Conflict of interest: None declared.
Renal dysfunction in stroke patients: A hospital-based cohort study and systematic review
Article first published online: 12 MAR 2014
© 2014 The Authors. International Journal of Stroke © 2014 World Stroke Organization
International Journal of Stroke
Volume 9, Issue 5, pages 633–639, July 2014
How to Cite
Rowat, A., Graham, C. and Dennis, M. (2014), Renal dysfunction in stroke patients: A hospital-based cohort study and systematic review. International Journal of Stroke, 9: 633–639. doi: 10.1111/ijs.12264
- Issue published online: 9 JUN 2014
- Article first published online: 12 MAR 2014
- Manuscript Accepted: 14 JAN 2014
- Manuscript Received: 9 SEP 2013
- acute stroke;
- estimated glomerular filtration rate;
- renal function
Background and purpose
Renal dysfunction (i.e. a reduced estimated glomerular filtration rate, eGFR) is commonly found in hospitalized stroke patients but its associations with patients' characteristics and outcome require further investigation.
We linked clinical data from stroke patients enrolled between 2005 and 2008 into two prospective hospital registers with routine laboratory eGFR data. The eGFR was calculated using the Modification of Diet in Renal Disease method and renal dysfunction was defined as <60 ml/min/1·73 m2. In addition we systematically reviewed studies investigating the association between eGFR and outcome after stroke.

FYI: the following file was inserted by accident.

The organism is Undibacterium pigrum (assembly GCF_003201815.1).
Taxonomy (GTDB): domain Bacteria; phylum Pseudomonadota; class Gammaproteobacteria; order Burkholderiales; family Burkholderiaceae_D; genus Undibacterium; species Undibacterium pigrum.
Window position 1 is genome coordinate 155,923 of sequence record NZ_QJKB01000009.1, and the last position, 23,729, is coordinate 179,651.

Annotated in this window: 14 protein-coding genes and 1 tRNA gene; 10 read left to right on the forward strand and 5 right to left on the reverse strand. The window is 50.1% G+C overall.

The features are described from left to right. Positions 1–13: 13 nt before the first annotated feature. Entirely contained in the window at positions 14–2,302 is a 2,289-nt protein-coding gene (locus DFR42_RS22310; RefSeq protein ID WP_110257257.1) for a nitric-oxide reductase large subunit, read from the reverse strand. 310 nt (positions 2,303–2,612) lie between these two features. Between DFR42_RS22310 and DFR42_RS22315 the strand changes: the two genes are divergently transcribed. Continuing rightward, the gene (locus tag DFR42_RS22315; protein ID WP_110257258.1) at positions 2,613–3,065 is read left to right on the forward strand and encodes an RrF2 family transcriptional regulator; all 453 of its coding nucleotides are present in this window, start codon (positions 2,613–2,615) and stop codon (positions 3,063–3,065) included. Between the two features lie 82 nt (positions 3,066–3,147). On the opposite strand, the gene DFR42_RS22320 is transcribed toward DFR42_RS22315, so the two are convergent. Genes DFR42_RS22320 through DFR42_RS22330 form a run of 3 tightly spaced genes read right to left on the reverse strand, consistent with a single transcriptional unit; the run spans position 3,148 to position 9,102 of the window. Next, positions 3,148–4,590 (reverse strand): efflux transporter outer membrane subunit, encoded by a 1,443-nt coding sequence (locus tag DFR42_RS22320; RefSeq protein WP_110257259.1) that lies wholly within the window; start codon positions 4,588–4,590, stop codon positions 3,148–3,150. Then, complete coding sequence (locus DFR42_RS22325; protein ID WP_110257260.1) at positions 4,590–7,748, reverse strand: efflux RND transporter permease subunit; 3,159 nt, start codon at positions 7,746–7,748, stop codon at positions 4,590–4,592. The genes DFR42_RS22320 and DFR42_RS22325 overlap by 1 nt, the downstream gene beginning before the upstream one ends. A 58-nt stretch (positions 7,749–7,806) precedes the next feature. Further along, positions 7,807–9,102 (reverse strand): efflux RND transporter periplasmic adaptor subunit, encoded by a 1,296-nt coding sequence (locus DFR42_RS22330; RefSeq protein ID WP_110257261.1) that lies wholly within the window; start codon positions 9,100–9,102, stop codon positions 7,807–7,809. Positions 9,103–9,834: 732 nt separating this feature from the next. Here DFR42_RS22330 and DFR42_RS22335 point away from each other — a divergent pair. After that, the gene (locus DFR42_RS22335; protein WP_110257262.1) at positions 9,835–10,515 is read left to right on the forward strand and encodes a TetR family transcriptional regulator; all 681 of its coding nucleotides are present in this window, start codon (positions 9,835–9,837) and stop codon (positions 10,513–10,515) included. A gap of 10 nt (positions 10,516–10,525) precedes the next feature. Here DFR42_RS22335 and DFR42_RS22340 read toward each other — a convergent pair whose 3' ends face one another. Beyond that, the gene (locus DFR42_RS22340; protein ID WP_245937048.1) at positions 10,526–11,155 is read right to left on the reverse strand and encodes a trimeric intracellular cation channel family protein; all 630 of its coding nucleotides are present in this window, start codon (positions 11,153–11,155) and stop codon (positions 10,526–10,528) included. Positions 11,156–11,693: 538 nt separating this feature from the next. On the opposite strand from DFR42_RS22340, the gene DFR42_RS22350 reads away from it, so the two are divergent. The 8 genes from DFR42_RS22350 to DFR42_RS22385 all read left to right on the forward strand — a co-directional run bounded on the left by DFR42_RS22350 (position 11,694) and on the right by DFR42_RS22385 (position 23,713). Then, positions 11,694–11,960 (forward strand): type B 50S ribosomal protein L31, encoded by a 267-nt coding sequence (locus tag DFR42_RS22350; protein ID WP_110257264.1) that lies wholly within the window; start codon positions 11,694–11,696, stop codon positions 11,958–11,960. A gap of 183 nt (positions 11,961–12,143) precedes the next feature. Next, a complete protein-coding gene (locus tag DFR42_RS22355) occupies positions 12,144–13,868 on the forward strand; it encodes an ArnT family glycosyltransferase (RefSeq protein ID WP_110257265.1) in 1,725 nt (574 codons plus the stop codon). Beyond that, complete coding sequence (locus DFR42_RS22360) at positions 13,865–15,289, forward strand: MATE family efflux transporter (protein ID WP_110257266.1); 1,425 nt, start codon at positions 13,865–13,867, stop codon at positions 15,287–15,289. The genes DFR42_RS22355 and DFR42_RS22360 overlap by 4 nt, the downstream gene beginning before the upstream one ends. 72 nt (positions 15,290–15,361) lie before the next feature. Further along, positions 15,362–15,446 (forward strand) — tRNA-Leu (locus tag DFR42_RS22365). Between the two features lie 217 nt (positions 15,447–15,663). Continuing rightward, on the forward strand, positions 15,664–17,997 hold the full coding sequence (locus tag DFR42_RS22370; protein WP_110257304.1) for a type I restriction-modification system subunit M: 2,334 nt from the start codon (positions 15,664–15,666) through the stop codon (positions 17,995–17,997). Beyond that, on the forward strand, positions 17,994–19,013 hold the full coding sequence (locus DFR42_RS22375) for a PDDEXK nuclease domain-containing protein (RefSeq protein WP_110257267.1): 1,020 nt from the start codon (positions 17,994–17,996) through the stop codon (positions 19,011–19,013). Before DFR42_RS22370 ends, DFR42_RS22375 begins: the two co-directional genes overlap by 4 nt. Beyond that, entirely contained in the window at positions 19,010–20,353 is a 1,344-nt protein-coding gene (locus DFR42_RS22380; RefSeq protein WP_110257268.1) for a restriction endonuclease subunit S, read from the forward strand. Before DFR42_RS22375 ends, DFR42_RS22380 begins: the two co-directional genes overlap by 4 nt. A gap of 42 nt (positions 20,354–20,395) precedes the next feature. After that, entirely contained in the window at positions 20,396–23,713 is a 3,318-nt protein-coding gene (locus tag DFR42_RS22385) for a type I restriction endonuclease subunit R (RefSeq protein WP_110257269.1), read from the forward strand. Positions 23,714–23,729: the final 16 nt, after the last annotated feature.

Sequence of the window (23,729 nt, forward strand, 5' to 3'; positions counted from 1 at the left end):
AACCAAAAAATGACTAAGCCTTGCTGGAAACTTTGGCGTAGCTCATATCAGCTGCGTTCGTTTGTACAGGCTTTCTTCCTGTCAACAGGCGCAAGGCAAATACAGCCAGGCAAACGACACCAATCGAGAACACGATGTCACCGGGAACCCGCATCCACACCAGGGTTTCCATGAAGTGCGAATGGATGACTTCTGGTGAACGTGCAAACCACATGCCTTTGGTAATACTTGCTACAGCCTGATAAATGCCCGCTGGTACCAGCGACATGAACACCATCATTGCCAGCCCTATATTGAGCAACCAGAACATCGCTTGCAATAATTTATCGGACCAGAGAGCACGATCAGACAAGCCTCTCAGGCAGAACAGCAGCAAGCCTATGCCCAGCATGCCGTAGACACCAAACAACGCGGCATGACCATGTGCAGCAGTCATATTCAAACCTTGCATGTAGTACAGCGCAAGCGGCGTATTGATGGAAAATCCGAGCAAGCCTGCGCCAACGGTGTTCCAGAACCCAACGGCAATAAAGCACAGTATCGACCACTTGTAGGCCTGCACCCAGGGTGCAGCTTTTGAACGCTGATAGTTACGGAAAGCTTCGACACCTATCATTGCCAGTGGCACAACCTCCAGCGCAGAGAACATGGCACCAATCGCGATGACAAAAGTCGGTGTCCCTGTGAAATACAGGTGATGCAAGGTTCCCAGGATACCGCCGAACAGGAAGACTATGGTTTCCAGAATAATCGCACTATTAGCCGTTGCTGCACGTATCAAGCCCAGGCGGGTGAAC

Of 2520 patients who had an eGFR measured on admission hospital, 805 (32%) had renal dysfunction. On multivariate analysis, renal dysfunction was significantly less likely in those with a predicted good outcome (OR 0·27, 95% CI 0·21, 0·36) based on the well-validated six simple variable model. After adjustment for other predictive factors, stroke patients with renal dysfunction were more likely to die in hospital compared with those without (odds ratio 1·59, 95% confidence intervals 1·26, 2·00). Of the 31 studies involving 41 896 participants included in the systematic review, 18 studies found that low eGFR was an independent predictor of death and 6 reported a significant association with death and disability.
Our findings suggest that renal dysfunction on admission is common and associated with poor outcomes over the first year. Further work is required to establish to what extent these associations are causal and whether treating impaired renal function improves outcomes.